• Just undershoot by one nodes sometimes for 1/N queries.
      • Roughly, work backward.
      • First, find the predescessor for the point halfway across the ring.
      • Make sure his 'furthest' entry lists self as sucessor.
      • Do this for all fingers on new node.
      • Whenever an update is needed, work backward.
      • [Figure 5a shows this well, some diagram on paper.]
  • Node failures make this hard.

    • In practice, complicated enough, that they basically switch to polling.
      • Has to work with concurrent joins/leaves.
    • Goal: Just make sure the successor pointers stay ok. Rest can be fixed up.
    • Occasionally, do a findSuccessor 'lookup' on things in each node's finger table.
    • If a different successor is reported, record it instead.
    • [Can walk through bottom para of left column on page 7 if time.]
  • What happens in the case of a network partition?

    • Paper says its unclear if disjoint cycles will emerge.
    • It seems like this must be the case?
  • Keep next log N successors at each node as well.

    • Successor is the one true way to ensure queries work.
    • If some go away, can patch up quickly without getting disconnected.
  • Performance

    • Figure 13.
    • 200 nodes.
    • About 3x slower than keeping complete table 60 ms -> 180 ms.
    • Savings? Full table 200 * 32 bits = 800 bytes on each server.
    • Chord: lg(200) * 2 * 8 = 64 bytes per server + 4 for pred = 68 bytes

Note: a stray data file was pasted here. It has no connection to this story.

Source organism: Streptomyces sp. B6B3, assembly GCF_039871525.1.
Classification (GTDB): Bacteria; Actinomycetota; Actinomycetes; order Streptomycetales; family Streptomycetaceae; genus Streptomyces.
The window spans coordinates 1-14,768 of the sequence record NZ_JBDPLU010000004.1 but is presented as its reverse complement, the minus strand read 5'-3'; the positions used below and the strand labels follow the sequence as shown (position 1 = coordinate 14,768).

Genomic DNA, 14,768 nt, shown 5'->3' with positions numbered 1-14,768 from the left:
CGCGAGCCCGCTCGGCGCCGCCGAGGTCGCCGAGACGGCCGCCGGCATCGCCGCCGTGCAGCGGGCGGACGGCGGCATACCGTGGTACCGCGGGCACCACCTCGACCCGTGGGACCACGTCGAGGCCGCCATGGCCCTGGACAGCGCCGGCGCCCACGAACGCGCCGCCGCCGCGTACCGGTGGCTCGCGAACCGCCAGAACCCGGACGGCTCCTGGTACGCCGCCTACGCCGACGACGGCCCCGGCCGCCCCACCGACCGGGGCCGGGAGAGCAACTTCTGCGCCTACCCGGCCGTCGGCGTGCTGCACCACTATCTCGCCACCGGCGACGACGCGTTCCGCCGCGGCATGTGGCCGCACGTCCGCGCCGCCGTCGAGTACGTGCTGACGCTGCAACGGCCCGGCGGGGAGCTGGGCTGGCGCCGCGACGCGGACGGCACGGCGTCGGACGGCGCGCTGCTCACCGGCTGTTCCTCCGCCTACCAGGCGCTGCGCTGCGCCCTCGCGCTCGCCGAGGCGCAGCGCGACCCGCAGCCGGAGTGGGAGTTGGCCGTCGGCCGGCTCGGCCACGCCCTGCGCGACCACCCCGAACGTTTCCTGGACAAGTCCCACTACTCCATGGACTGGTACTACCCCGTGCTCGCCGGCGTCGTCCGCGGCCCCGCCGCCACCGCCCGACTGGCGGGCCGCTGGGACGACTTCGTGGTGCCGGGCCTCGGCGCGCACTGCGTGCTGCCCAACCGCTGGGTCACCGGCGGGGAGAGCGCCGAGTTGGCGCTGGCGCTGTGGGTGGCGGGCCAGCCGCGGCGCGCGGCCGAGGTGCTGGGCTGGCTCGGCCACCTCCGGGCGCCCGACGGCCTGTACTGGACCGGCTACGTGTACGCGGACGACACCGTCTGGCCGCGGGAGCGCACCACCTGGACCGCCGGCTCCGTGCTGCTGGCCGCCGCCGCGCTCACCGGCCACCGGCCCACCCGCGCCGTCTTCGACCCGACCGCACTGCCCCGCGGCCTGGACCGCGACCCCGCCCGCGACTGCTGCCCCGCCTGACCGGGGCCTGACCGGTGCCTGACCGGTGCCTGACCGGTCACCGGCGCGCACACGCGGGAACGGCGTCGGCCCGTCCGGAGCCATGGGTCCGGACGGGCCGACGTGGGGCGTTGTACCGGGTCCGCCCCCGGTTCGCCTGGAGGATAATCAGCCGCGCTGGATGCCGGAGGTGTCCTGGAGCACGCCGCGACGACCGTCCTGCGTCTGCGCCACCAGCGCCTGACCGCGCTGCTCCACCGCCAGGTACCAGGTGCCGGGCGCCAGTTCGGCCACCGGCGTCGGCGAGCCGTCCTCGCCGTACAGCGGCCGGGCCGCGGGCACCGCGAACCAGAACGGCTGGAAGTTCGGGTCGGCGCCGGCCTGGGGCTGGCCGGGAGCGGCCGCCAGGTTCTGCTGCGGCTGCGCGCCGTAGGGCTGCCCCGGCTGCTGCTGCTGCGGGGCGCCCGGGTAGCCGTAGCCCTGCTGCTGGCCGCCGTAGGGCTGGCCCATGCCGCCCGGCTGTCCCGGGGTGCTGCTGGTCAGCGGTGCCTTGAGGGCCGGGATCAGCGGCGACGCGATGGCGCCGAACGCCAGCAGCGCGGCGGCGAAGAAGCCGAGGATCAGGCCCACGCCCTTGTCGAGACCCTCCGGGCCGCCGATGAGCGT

• Extra 2x for the r successors used in failure cases.
    • Worthwhile in 2001?
    • What about for 10,000 nodes?
  • What's really going on here?

    • This is a big distributed index.
    • Can lookup in log N time.
    • Only need log N space for naming.

Upcoming lectures: consistency/concurrency models

  • We need to think about what it means when operations interleave.
  • Weaker models admit more schedules because more orders are ok.
  • Problem: do we get 'correct' results?
  • Depends on the application/algorithms.
  • In general, the weaker the model, the harder it is to reason about.

  • Linearizability/Serializability+External Consistency

    • Equivalent to some total order, must match real time.
  • Sequential Consistency/Serializability

    • Equivalent to some total order, but may not match real time.
  • Causal Consistency

    • If you do something, and I observe the effect, then if others observe my effects, they need to see your effect as well.
  • Eventual Consistency

    • Operations apply out of order, but ok.
    • e.g. Commutative and associative operations.
    • Set addition (not bag addition)
    • What if we include set removal?...
  • Where is a modern CPU on this spectrum?